Does fiscal discipline towards subnational governments affect citizens' well-being? Evidence on health

Gilberto Turati, Massimiliano Piacenza

Risultato della ricerca: Contributo in rivistaArticolo in rivistapeer review

16 Citazioni (Scopus)

Abstract

This paper aims to assess the impact on citizens' well-being of fiscal discipline imposed by the central government on subnational governments. Because healthcare policies involve strategic interactions between different layers of governments in many different countries, we focus on a particular dimension of well-being, namely citizens' health. We model fiscal discipline by considering government expectations of future deficit bailouts from the central government. We then study how these bailout expectations affect the expenditure for healthcare policies carried out by decentralized governments. To investigate this issue, we separate efficient health spending from inefficiencies by estimating an input requirement frontier. This allows us to assess the effects of bailout expectations on both the structural component of health expenditure and its deviations from the 'best practice'. The evidence from the 15 Italian ordinary statute regions (observed from 1993 to 2006) points out that bailout expectations do not significantly influence the position of the frontier, thus not affecting citizens' health. However, they do appear to exert a remarkable impact on excess spending. Copyright © 2013 John Wiley & Sons, Ltd.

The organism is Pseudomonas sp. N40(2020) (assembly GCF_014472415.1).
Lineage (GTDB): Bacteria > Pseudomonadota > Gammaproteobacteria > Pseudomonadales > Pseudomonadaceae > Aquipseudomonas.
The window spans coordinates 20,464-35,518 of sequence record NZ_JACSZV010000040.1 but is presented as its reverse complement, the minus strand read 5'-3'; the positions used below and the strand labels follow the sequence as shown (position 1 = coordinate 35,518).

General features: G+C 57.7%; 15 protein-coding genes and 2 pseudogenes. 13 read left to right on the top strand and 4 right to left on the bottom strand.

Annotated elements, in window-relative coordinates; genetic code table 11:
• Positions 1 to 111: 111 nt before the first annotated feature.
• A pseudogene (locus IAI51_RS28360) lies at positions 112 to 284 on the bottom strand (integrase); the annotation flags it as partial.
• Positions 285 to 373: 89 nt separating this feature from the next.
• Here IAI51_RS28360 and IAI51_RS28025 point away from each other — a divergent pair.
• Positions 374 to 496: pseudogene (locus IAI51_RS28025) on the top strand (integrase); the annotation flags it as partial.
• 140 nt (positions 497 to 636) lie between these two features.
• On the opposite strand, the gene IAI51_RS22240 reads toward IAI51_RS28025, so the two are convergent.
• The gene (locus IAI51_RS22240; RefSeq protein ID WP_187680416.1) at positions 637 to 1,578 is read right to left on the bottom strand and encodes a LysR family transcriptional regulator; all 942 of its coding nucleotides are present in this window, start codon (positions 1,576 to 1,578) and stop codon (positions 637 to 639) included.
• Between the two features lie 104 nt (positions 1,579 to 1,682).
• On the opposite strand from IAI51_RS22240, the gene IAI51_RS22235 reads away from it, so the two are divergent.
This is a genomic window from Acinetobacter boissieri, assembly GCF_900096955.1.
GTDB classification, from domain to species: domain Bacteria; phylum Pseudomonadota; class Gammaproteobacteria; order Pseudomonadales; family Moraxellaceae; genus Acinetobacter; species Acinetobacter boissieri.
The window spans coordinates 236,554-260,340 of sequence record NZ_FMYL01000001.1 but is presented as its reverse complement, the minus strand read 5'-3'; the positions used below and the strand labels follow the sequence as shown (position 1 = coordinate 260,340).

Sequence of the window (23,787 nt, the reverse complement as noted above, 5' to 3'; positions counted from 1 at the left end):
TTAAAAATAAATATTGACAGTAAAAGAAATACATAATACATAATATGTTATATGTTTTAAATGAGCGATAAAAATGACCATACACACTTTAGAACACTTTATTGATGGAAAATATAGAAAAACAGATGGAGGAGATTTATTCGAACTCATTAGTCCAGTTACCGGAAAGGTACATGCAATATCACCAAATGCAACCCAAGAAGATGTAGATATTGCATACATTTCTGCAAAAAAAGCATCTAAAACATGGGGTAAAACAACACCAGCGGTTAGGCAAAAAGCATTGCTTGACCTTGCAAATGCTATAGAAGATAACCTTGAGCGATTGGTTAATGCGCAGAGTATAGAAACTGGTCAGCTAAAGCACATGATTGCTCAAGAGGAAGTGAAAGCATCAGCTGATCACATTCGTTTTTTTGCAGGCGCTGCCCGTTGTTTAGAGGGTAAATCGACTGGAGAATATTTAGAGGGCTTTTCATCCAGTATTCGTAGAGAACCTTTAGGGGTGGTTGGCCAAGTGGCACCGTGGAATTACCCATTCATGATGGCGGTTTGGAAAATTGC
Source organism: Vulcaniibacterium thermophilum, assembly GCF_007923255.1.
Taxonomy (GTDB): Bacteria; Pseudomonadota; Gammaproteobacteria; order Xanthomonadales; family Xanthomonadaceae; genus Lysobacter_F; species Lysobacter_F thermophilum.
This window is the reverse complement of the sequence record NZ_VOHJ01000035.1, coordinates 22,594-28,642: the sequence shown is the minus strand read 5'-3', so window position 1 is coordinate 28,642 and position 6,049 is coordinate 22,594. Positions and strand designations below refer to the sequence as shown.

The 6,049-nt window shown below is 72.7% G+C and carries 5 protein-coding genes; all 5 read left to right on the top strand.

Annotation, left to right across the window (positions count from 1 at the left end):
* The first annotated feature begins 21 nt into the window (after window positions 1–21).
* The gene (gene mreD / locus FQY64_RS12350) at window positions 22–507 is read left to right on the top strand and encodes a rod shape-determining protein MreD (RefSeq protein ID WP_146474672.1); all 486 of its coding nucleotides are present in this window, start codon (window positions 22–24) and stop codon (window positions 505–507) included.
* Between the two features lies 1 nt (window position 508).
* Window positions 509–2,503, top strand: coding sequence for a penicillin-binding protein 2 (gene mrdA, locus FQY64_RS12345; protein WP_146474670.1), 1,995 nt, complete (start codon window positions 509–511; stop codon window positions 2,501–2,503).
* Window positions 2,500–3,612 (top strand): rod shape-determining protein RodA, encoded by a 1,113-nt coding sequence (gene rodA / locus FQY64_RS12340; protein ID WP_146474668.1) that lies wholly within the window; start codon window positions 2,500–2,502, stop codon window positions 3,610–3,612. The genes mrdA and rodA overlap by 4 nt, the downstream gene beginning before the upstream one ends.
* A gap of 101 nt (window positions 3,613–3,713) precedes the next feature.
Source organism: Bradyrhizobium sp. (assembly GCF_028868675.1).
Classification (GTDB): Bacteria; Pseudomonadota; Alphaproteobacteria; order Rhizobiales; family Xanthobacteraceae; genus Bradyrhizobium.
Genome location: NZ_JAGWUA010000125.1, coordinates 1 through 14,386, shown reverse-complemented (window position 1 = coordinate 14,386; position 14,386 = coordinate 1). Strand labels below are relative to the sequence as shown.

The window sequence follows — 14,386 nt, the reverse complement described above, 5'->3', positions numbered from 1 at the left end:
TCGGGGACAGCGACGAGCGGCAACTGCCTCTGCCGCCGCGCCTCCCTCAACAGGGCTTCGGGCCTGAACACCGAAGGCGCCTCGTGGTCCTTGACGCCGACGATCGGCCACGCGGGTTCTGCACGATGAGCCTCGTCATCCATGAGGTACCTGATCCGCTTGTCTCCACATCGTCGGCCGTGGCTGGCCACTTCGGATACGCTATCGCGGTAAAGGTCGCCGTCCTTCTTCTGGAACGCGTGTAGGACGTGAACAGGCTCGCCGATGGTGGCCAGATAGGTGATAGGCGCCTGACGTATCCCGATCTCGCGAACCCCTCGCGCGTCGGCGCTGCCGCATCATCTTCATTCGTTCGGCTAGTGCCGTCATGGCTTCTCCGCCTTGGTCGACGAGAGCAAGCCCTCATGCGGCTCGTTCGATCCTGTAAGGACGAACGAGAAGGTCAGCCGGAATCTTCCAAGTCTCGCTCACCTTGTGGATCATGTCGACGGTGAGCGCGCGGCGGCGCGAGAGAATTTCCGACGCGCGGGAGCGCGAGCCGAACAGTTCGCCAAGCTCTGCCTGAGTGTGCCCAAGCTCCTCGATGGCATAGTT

Lingua originaleEnglish
pagine (da-a)199-224
Numero di pagine26
RivistaHealth Economics
Volume23
DOI
Stato di pubblicazionePubblicato - 2014

Keywords

  • Bailout expectations
  • Budgets
  • Health Policy
  • Health Status
  • Healthcare policy
  • Humans
  • Infant Mortality
  • Infant, Newborn
  • Intergovernmental relationships
  • Italy
  • Life Expectancy
  • Medical Assistance
  • Patient Satisfaction
  • Politics
  • Soft budget constraint
  • Spending efficiency
  • State Government

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